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    Depression Is Different From Sadness Or Grief/bereavement

    The death of a loved one, loss of a job or the ending of a relationship are difficult experiences for a person to endure. It is normal for feelings of sadness or grief to develop in response to such situations. Those experiencing loss often might describe themselves as being depressed.

    But being sad is not the same as having depression. The grieving process is natural and unique to each individual and shares some of the same features of depression. Both grief and depression may involve intense sadness and withdrawal from usual activities. They are also different in important ways:

    • In grief, painful feelings come in waves, often intermixed with positive memories of the deceased. In major depression, mood and/or interest are decreased for most of two weeks.
    • In grief, self-esteem is usually maintained. In major depression, feelings of worthlessness and self-loathing are common.
    • In grief, thoughts of death may surface when thinking of or fantasizing about joining the deceased loved one. In major depression, thoughts are focused on ending ones life due to feeling worthless or undeserving of living or being unable to cope with the pain of depression.

    Grief and depression can co-exist For some people, the death of a loved one, losing a job or being a victim of a physical assault or a major disaster can lead to depression. When grief and depression co-occur, the grief is more severe and lasts longer than grief without depression.

    Looking After Someone Who Has Depression

    This Is What It Feels Like To Be Depressed

    If you’re close to someone with depression, their condition can affect you too. Your relationship, and family life in general, can be strained, and you might not know what to do or how to help.

    Talking about the situation can help. Finding a support group, or talking to other people in a similar situation, can make it easier to cope. If the condition is causing difficulties in your relationship with your partner, you could contact a relationship counsellor who can talk things through with both of you.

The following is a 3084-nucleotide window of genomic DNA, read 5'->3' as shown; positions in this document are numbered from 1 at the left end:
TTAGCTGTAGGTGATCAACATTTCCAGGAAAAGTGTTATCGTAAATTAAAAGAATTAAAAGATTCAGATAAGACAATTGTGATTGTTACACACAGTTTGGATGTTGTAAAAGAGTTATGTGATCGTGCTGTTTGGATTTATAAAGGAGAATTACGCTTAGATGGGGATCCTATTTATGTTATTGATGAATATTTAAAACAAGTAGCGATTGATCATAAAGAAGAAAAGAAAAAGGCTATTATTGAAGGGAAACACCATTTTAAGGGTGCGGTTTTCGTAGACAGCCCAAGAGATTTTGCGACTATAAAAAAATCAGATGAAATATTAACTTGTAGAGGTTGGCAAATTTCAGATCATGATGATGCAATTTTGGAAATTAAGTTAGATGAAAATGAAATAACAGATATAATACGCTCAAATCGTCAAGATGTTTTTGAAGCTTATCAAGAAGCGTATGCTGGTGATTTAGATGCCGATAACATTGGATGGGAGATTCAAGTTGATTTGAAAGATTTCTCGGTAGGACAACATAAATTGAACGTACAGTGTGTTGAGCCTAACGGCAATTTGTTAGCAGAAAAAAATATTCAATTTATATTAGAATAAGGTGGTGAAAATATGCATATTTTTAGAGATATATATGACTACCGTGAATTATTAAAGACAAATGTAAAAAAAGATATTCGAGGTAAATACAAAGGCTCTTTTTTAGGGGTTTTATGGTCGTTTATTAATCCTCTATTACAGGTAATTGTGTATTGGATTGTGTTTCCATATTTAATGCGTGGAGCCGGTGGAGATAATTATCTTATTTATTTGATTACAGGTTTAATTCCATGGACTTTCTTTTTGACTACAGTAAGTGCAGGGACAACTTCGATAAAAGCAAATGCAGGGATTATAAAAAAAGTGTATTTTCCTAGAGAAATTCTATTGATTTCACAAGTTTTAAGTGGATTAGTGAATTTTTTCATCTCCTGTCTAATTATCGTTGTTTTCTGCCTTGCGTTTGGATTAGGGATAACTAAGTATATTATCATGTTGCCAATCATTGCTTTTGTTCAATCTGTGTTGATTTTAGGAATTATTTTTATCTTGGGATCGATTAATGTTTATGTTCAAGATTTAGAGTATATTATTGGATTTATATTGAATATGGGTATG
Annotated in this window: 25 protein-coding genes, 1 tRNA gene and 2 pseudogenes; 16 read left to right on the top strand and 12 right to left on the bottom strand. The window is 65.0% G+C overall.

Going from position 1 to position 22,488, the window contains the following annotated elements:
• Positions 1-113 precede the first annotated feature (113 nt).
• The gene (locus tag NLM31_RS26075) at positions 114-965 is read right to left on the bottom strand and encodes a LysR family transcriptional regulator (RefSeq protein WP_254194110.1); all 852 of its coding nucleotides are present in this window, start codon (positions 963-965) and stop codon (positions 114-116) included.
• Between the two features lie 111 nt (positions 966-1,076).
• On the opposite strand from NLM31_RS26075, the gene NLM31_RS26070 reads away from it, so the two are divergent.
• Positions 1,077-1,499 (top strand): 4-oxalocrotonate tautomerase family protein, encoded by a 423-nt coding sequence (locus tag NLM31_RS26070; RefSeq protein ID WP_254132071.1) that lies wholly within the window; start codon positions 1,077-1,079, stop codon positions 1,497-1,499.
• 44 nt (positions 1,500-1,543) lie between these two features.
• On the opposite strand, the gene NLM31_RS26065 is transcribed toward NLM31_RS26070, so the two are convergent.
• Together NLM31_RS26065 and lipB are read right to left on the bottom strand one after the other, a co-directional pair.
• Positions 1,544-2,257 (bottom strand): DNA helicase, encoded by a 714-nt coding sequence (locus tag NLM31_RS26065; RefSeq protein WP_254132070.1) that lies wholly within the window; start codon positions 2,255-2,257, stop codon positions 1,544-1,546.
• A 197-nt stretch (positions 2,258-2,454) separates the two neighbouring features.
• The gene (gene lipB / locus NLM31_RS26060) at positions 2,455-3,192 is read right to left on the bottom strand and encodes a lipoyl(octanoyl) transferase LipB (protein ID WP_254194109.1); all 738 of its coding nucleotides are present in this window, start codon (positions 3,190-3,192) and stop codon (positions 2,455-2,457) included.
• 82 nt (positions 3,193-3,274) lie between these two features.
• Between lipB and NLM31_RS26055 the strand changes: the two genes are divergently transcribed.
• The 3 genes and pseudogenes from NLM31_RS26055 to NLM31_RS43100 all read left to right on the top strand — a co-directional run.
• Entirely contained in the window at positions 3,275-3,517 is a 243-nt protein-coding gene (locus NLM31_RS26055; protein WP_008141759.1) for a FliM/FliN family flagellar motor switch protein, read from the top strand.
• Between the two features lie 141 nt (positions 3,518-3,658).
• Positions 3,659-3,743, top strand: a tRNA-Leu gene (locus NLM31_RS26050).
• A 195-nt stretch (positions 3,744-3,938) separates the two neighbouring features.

When suffering from depression, men are less likely to ask for help than women. They’re also more likely to turn to drugs and alcohol to cope with the symptoms.

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    Depression Feels Like Theres Nothing To Hope For

    The loss of hope is a common symptom of depression.

    You may feel like youre always taking one step forward and three steps back. This may lead you to wonder, So why try?

    Or maybe you look at your calendar and see nothing to look forward to.

    A sense of hopelessness can also manifest as guilt or shame for something youve experienced.

    Frequent Headaches Or Migraines Can Be Another Symptom Of Depression

    “Individuals with depression often struggle with headaches specifically, they may report symptoms of what is frequently characterized as a tension headache,” explained Dara Gasior, who has a doctorate in psychology and is the director of assessment and training at High Focus Centers, a New Jersey-based treatment facility.

    “These headaches are believed to be caused by sustained or tightened muscle contraction of the scalp and neck muscles. As people struggle with depression, feeling overwhelmed, sad, tired, lethargic all of this has an impact on the body.”

    Read More: 11 things that could be causing your frequent headaches

    Read Also: Is It Depression Or Anxiety Test

    How Long Do Anxiety Relapses Last

    If a person remained on the antidepressants for 44 weeks, about 16% of them would have a relapse compared to 36% who stopped after 20 weeks. People with anxiety disorders can have problems with their work, family and social life. Treatments for depression and psychological therapies are the main ones.

    Causes And Risk Factors

    What does depression feel like?

    While some illnesses have a specific medical cause, making treatment straightforward, depression is far more complicated. Certain medications, such as barbiturates, corticosteroids, benzodiazepines, opioid painkillers, and specific blood pressure medicine can trigger symptoms in some peopleas can hypothyroidism . But most commonly, depression is caused by a combination of biological, psychological, and social factors that can vary wildly from one person to another.

    Despite what you may have seen in TV ads, read in newspaper articles, or maybe even heard from a doctor, depression is not just the result of a chemical imbalance in the brain, having too much or too little of any brain chemical that can be simply cured with medication. Biological factors can certainly play a role in depression, including inflammation, hormonal changes, immune system suppression, abnormal activity in certain parts of the brain, nutritional deficiencies, and shrinking brain cells. But psychological and social factorssuch as past trauma, substance abuse, loneliness, low self-esteem, and lifestyle choicescan also play an enormous part.